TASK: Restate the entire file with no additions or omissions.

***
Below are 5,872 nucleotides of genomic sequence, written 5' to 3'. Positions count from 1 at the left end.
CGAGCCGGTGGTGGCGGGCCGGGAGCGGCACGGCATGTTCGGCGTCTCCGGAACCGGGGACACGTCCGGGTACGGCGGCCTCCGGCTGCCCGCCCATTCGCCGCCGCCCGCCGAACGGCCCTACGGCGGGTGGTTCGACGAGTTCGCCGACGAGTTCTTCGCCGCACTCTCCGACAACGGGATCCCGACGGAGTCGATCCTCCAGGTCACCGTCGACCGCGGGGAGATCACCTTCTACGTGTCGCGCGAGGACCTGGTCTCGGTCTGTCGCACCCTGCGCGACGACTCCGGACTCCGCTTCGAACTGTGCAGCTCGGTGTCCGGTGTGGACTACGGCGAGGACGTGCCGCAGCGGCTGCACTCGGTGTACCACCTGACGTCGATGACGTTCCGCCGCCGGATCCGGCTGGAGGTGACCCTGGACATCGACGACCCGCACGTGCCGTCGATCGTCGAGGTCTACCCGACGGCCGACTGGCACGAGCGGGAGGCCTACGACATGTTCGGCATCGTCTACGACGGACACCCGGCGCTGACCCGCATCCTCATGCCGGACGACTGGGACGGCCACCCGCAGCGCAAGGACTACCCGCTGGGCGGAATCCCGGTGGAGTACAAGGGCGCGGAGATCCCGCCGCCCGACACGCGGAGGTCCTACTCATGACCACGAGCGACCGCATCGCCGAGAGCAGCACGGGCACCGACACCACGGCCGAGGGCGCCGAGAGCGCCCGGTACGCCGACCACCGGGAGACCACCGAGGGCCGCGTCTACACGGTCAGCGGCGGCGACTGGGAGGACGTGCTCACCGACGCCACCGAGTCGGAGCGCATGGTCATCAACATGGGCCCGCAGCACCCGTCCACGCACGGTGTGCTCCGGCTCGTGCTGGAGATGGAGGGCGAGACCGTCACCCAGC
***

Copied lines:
Below are 5,872 nucleotides of genomic sequence, written 5' to 3'. Positions count from 1 at the left end.
CGAGCCGGTGGTGGCGGGCCGGGAGCGGCACGGCATGTTCGGCGTCTCCGGAACCGGGGACACGTCCGGGTACGGCGGCCTCCGGCTGCCCGCCCATTCGCCGCCGCCCGCCGAACGGCCCTACGGCGGGTGGTTCGACGAGTTCGCCGACGAGTTCTTCGCCGCACTCTCCGACAACGGGATCCCGACGGAGTCGATCCTCCAGGTCACCGTCGACCGCGGGGAGATCACCTTCTACGTGTCGCGCGAGGACCTGGTCTCGGTCTGTCGCACCCTGCGCGACGACTCCGGACTCCGCTTCGAACTGTGCAGCTCGGTGTCCGGTGTGGACTACGGCGAGGACGTGCCGCAGCGGCTGCACTCGGTGTACCACCTGACGTCGATGACGTTCCGCCGCCGGATCCGGCTGGAGGTGACCCTGGACATCGACGACCCGCACGTGCCGTCGATCGTCGAGGTCTACCCGACGGCCGACTGGCACGAGCGGGAGGCCTACGACATGTTCGGCATCGTCTACGACGGACACCCGGCGCTGACCCGCATCCTCATGCCGGACGACTGGGACGGCCACCCGCAGCGCAAGGACTACCCGCTGGGCGGAATCCCGGTGGAGTACAAGGGCGCGGAGATCCCGCCGCCCGACACGCGGAGGTCCTACTCATGACCACGAGCGACCGCATCGCCGAGAGCAGCACGGGCACCGACACCACGGCCGAGGGCGCCGAGAGCGCCCGGTACGCCGACCACCGGGAGACCACCGAGGGCCGCGTCTACACGGTCAGCGGCGGCGACTGGGAGGACGTGCTCACCGACGCCACCGAGTCGGAGCGCATGGTCATCAACATGGGCCCGCAGCACCCGTCCACGCACGGTGTGCTCCGGCTCGTGCTGGAGATGGAGGGCGAGACCGTCACCCAGC